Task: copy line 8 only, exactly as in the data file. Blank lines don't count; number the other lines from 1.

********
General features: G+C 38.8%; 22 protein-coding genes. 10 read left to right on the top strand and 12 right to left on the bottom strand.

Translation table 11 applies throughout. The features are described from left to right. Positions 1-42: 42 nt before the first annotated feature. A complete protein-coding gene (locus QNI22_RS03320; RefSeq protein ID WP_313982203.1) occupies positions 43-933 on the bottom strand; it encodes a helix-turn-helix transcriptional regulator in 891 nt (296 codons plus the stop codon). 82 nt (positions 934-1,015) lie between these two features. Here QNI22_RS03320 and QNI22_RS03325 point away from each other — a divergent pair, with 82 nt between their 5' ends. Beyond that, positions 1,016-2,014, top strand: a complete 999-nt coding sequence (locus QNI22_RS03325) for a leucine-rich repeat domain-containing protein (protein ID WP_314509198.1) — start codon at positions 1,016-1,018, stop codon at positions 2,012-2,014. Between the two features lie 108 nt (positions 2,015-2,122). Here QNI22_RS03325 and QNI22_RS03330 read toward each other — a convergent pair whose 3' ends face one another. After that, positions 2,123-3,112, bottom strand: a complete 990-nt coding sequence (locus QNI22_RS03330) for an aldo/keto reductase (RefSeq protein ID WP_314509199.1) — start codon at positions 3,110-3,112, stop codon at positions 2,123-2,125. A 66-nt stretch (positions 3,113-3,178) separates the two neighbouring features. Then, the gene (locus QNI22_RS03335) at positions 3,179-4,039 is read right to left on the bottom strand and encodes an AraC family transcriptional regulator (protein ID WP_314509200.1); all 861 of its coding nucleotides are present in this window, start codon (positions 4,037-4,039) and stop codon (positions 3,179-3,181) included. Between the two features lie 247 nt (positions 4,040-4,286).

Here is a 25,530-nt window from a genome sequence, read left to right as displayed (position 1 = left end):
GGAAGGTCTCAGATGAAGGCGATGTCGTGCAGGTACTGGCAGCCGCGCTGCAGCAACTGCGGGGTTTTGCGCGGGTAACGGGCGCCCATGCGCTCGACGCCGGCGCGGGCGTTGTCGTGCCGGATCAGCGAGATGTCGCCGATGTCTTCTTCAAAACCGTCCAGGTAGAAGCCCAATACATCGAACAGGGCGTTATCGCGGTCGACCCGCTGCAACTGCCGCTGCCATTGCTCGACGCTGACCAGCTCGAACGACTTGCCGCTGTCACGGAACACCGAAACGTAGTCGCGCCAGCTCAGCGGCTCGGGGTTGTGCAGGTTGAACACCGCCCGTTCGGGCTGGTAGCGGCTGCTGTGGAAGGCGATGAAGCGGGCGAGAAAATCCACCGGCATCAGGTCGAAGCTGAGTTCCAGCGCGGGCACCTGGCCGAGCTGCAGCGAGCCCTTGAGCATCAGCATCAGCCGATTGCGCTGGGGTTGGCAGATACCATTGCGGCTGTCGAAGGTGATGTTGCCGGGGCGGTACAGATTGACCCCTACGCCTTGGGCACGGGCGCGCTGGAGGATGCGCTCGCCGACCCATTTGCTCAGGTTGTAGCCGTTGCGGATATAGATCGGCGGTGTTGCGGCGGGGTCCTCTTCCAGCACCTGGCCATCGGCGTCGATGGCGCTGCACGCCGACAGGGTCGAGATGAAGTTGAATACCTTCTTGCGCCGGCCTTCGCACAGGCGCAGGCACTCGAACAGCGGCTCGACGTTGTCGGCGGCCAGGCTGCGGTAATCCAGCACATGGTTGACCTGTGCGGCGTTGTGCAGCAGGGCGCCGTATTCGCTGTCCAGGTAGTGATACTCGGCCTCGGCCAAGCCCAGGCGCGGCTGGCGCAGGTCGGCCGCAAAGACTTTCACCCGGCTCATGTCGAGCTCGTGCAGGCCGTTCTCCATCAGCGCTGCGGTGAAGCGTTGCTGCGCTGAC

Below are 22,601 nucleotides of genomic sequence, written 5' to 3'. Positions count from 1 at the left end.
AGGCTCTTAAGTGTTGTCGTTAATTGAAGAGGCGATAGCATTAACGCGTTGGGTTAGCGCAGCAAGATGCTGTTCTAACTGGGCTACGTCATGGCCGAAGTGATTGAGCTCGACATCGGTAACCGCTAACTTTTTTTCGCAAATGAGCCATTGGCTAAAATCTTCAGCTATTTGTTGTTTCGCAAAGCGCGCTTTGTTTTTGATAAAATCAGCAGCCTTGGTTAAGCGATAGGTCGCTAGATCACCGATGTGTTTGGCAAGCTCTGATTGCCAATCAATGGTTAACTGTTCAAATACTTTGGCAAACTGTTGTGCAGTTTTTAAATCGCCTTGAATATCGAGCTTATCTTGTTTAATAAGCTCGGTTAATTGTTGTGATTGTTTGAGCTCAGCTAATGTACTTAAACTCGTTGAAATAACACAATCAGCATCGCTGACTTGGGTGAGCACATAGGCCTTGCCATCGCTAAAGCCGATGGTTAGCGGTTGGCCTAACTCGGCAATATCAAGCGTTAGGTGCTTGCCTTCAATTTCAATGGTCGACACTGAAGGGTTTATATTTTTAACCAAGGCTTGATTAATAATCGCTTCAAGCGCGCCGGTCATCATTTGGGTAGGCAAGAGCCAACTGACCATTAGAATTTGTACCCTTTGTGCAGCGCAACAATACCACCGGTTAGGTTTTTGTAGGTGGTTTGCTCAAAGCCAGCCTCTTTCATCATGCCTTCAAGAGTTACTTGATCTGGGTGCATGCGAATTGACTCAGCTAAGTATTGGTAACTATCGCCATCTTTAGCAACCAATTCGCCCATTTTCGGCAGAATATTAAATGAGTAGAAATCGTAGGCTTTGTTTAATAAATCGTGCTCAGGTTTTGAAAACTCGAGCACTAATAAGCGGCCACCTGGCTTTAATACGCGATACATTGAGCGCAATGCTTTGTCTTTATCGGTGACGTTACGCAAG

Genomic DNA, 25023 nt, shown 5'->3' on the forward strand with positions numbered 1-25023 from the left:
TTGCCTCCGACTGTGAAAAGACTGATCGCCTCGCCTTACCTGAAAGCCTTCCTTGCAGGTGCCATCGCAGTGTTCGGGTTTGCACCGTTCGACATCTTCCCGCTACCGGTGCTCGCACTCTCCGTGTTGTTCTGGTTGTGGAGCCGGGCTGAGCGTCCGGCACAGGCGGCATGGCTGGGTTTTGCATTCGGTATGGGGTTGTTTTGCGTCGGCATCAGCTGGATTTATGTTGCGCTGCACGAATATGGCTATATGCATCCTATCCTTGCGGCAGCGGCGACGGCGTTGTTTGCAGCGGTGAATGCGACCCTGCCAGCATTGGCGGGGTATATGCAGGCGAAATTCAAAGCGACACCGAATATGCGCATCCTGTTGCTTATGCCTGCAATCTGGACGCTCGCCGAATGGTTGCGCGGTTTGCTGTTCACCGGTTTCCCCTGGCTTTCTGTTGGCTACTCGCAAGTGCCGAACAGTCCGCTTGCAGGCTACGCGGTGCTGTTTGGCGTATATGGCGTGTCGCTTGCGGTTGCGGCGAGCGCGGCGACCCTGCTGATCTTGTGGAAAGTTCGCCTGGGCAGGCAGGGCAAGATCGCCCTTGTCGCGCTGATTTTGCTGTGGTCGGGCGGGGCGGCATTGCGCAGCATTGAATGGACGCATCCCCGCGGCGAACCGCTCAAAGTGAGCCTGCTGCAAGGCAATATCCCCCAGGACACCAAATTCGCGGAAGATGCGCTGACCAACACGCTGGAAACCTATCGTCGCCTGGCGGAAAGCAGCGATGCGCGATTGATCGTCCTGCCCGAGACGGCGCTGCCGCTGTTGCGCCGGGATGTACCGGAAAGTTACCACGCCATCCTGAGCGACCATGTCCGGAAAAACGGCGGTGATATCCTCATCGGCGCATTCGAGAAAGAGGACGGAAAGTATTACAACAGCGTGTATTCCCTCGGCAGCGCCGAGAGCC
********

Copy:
TTGCCTCCGACTGTGAAAAGACTGATCGCCTCGCCTTACCTGAAAGCCTTCCTTGCAGGTGCCATCGCAGTGTTCGGGTTTGCACCGTTCGACATCTTCCCGCTACCGGTGCTCGCACTCTCCGTGTTGTTCTGGTTGTGGAGCCGGGCTGAGCGTCCGGCACAGGCGGCATGGCTGGGTTTTGCATTCGGTATGGGGTTGTTTTGCGTCGGCATCAGCTGGATTTATGTTGCGCTGCACGAATATGGCTATATGCATCCTATCCTTGCGGCAGCGGCGACGGCGTTGTTTGCAGCGGTGAATGCGACCCTGCCAGCATTGGCGGGGTATATGCAGGCGAAATTCAAAGCGACACCGAATATGCGCATCCTGTTGCTTATGCCTGCAATCTGGACGCTCGCCGAATGGTTGCGCGGTTTGCTGTTCACCGGTTTCCCCTGGCTTTCTGTTGGCTACTCGCAAGTGCCGAACAGTCCGCTTGCAGGCTACGCGGTGCTGTTTGGCGTATATGGCGTGTCGCTTGCGGTTGCGGCGAGCGCGGCGACCCTGCTGATCTTGTGGAAAGTTCGCCTGGGCAGGCAGGGCAAGATCGCCCTTGTCGCGCTGATTTTGCTGTGGTCGGGCGGGGCGGCATTGCGCAGCATTGAATGGACGCATCCCCGCGGCGAACCGCTCAAAGTGAGCCTGCTGCAAGGCAATATCCCCCAGGACACCAAATTCGCGGAAGATGCGCTGACCAACACGCTGGAAACCTATCGTCGCCTGGCGGAAAGCAGCGATGCGCGATTGATCGTCCTGCCCGAGACGGCGCTGCCGCTGTTGCGCCGGGATGTACCGGAAAGTTACCACGCCATCCTGAGCGACCATGTCCGGAAAAACGGCGGTGATATCCTCATCGGCGCATTCGAGAAAGAGGACGGAAAGTATTACAACAGCGTGTATTCCCTCGGCAGCGCCGAGAGCC